Cytochrome c oxidase subunit I

Cytochrome c oxidase subunit I

Cytochrome C and Quinol oxidase polypeptide I
Symbol COX1
Pfam InterPro PROSITE PDOC00074
SCOP SUPERFAMILY TCDB OPM superfamily OPM protein 1v55
CDD cd01663

Cytochrome C and Quinol oxidase polypeptide I is main subunit of cytochrome c oxidase complex.

Some terminal oxidases generate a transmembrane proton gradient across the plasma membrane (prokaryotes) or the mitochondrial inner membrane (eukaryotes).

The enzyme complex consists of 3-4 subunits (prokaryotes) up to 13 polypeptides (mammals) of which only the catalytic subunit (equivalent to mammalian subunit I (CO I)) is found in all heme-copper respiratory oxidases. The presence of a bimetallic centre (formed by a high-spin heme and copper B) as well as a low-spin heme, both ligated to six conserved histidine residues near the outer side of four transmembrane spans within CO I is common to all family members.[4][5][6] In contrast to eukaryotes the respiratory chain of prokaryotes is branched to multiple terminal oxidases. The enzyme complexes vary in heme and copper composition, substrate type and substrate affinity. The different respiratory oxidases allow the cells to customize their respiratory systems according to a variety of environmental growth conditions.[2]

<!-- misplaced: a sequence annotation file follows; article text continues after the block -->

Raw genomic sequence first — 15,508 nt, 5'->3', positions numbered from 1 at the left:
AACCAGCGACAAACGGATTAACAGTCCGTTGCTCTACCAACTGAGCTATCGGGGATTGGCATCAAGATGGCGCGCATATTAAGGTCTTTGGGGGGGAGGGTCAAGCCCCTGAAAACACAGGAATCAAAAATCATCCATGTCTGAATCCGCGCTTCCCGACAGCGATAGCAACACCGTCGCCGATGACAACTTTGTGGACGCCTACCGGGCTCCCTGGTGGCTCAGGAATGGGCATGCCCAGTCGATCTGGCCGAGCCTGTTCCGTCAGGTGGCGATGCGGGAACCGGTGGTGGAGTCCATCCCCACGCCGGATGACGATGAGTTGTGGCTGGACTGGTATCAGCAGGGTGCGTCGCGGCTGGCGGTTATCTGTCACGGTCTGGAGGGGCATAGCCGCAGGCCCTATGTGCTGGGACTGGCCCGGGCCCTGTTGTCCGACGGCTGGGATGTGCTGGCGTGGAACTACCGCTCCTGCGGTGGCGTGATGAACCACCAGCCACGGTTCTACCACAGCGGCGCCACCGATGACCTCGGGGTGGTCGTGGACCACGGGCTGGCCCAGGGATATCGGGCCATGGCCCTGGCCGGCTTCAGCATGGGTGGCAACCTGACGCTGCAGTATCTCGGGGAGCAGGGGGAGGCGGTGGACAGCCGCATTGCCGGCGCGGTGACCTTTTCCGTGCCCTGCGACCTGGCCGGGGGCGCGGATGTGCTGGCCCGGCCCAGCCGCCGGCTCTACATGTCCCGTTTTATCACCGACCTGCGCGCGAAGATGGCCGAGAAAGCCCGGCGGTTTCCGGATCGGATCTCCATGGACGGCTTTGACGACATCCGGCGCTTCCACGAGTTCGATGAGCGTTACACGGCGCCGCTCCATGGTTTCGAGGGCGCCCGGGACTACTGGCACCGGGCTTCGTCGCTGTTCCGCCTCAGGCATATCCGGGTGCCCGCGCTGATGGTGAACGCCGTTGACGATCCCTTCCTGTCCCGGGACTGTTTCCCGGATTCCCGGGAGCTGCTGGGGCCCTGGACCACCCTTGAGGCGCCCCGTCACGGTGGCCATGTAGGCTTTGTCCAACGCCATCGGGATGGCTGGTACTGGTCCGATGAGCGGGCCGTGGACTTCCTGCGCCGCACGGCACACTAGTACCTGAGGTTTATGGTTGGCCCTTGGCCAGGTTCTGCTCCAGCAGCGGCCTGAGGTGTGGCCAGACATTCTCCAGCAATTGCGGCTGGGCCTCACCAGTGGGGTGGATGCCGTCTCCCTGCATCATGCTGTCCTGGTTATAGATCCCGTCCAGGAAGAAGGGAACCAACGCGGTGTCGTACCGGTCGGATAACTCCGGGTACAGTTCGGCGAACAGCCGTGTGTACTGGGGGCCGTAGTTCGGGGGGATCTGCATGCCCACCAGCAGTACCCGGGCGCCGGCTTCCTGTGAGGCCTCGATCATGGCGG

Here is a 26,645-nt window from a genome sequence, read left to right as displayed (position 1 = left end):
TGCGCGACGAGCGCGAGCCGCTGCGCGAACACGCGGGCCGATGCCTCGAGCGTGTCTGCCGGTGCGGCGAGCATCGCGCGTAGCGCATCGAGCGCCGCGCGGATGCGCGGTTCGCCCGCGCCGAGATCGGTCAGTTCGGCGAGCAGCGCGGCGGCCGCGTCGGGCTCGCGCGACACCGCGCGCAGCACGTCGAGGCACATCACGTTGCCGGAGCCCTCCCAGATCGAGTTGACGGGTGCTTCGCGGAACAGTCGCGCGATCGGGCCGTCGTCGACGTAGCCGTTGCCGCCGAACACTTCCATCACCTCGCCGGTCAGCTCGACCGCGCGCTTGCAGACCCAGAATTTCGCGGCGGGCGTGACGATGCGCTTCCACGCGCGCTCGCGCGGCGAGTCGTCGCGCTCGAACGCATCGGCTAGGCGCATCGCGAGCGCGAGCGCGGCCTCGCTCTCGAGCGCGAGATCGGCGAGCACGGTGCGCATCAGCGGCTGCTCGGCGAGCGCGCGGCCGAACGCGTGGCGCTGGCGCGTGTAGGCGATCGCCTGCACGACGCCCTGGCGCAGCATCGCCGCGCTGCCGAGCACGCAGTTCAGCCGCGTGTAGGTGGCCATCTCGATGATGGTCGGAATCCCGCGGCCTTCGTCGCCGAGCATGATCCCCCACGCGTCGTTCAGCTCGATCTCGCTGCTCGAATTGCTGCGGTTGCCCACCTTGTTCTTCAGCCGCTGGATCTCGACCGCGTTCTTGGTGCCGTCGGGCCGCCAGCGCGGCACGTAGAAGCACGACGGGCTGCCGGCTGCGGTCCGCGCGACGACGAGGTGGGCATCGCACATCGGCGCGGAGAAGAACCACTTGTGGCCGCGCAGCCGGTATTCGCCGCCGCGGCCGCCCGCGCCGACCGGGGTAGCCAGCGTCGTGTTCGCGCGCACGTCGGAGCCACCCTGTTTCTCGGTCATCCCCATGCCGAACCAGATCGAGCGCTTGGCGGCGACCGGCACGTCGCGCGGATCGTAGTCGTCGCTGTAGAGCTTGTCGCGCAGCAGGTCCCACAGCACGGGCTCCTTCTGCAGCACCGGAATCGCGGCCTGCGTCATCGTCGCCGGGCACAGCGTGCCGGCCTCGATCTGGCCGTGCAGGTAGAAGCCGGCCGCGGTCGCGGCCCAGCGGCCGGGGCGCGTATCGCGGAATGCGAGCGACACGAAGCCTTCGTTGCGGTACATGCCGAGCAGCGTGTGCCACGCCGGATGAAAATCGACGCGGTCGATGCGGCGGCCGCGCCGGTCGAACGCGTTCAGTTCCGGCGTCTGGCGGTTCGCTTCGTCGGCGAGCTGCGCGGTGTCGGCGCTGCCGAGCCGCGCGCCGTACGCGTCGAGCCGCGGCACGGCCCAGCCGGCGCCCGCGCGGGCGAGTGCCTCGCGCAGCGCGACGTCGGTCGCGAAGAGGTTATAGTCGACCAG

It has been shown that eubacterial quinol oxidase was derived from cytochrome c oxidase in Gram-positive bacteria and that archaebacterial quinol oxidase has an independent origin. A considerable amount of evidence suggests that proteobacteria (Purple bacteria) acquired quinol oxidase through a lateral gene transfer from Gram-positive bacteria.[2]

A related nitric oxide reductase (


  • Cytochrome c oxidase cbb3-type, subunit I IPR004677
  • Cytochrome o ubiquinol oxidase, subunit I IPR014207
  • Cytochrome aa3 quinol oxidase, subunit I IPR014233
  • Cytochrome c oxidase, subunit I bacterial type IPR014241


In humans, the main subunit of cytochrome c oxidase is encoded by the MT-CO1 gene.